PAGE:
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Saturday 'Thinks'

Brokerage firms will be collecting fees from the landlord, unless the tenant hires an agent to help find an apartment. This change will immediately impact brokerage firms and the business models of their agents who derive a majority of their income through rentals.   More importantly, this will greatly impact the macroeconomic real estate market in NYC immediately and over the next 3 years as follows:

SHORT TERM

  • We will see landlords of small 4-40 unit buildings that typically hire exclusive agents with 15% broker fees previously paid by tenants raise rents in the buildings 10-15% and instead pay an exclusive agent a one-month fee

    • That in turn will allow larger rental buildings with on-site staff already paying one-month fees to agents to raise their rents 2-5% on average

  • There will be units the smaller landlords will choose not to pay an exclusive agent a one-month fee.  Those units will become "open" listings - meaning any agent can take prospective tenants there and legally charge a one month fee to the tenant they are being hired to represent

  • Co-op and Condo owners will pay an exclusive agent a one-month fee to represent their rental transaction & advertise as no fee (which was a trend already happening)

  • Month-to-month tenants might be hearing from their landlords increasing their rent starting immediately 2-10% knowing their comparative inventory is now up

LONGER TERM (2-3 YEARS)

  • NYC residents will have an easier time evaluating 'renting versus buying'.  Sales volume & prices should accelerate (more in Brooklyn & Queens where the carrying costs are lower)

  • Property taxes on rental buildings, condo's & co-ops will go up as taxes are assessed based on comparative rental prices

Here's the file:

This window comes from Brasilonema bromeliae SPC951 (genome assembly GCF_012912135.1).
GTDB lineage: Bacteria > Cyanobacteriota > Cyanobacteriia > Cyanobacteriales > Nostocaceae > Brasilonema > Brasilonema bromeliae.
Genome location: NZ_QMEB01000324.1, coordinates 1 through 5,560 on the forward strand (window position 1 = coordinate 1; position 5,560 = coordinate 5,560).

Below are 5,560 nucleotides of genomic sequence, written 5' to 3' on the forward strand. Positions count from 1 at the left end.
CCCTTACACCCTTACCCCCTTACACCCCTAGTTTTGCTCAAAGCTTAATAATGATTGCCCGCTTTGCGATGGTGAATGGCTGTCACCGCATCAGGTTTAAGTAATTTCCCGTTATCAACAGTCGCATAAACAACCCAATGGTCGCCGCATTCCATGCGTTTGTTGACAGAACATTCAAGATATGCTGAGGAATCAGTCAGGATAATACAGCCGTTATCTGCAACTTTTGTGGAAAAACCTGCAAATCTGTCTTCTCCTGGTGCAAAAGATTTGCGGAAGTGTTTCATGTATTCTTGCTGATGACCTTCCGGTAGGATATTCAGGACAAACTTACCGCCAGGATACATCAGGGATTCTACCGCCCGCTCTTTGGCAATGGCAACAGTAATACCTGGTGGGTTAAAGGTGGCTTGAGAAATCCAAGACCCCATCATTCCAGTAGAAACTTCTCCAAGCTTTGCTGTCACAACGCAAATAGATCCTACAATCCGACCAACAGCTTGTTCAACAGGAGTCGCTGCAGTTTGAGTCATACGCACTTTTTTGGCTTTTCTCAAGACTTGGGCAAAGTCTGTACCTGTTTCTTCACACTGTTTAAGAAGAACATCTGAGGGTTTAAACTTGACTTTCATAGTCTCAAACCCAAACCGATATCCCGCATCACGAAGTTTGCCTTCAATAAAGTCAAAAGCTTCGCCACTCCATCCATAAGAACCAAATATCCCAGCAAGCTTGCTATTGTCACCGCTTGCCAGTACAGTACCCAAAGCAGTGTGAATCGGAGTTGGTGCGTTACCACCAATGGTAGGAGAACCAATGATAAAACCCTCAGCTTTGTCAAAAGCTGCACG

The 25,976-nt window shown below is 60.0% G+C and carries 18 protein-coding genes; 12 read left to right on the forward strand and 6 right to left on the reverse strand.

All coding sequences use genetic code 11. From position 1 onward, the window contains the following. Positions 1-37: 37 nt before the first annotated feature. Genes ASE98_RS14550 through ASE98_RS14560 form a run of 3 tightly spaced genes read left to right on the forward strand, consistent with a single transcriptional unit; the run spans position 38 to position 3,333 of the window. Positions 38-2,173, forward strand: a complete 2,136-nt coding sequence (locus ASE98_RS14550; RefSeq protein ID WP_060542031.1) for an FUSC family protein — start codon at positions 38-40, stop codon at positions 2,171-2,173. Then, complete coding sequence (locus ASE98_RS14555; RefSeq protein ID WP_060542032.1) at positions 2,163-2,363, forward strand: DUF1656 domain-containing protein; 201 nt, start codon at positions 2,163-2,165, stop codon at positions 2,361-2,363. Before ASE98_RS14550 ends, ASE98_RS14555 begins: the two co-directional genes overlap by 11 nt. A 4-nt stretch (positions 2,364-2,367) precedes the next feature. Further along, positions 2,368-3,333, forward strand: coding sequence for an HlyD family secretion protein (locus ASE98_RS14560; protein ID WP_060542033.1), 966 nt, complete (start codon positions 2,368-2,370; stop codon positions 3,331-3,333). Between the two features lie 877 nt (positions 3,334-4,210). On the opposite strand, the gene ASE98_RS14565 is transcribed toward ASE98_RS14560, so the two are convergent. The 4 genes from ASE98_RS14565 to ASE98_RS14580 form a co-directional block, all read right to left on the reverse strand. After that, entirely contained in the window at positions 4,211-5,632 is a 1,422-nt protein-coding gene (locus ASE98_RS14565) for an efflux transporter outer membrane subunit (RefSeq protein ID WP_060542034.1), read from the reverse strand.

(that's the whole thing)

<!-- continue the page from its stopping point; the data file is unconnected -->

• Rent-stabilized buildings will become an even less desirable asset to hold.  This change will impact these landlords the most which is surprising because the mayor has been pushing for 'affordable housing' and this will do the exact opposite

  • Two-family houses should increase in value as they are taxed as single-family

  • Rental agents that have relationships with large landlords might go "in house" and be paid a salary versus on commission to handle the portfolio

The big losers here are:

  • Real estate agents whose revenue is generated mostly by rentals

  • Landlords of rental buildings whose property taxes will go up

  • Tenants who won't be able to get the representation they might need with difficult leases, relocations, etc

  • Rental brokerage firms whose net revenue will decrease

  • Rent-stabilized landlords

The winner here is New York State who will be able to collect millions more in property taxes.

***These are my thoughts and opinions - only time will tell if this ruling will be enforced or if the Real Estate Board of New York will go up against the New York Department of State (DOS).

I personally think this will be a positive for my business as more renters will become buyers and use me as their agent!

If you have any feedback or suggestions for future Saturday 'Thinks' contact me at DNA@corcoran.com or 212-941-2634.

Danielle Nazinitsky
Lic. as Danielle Nazinitsky
Licensed Real Estate Salesperson
danielle.nazinitsky@compass.com & 330-936-7928

Danielle Sells NYC

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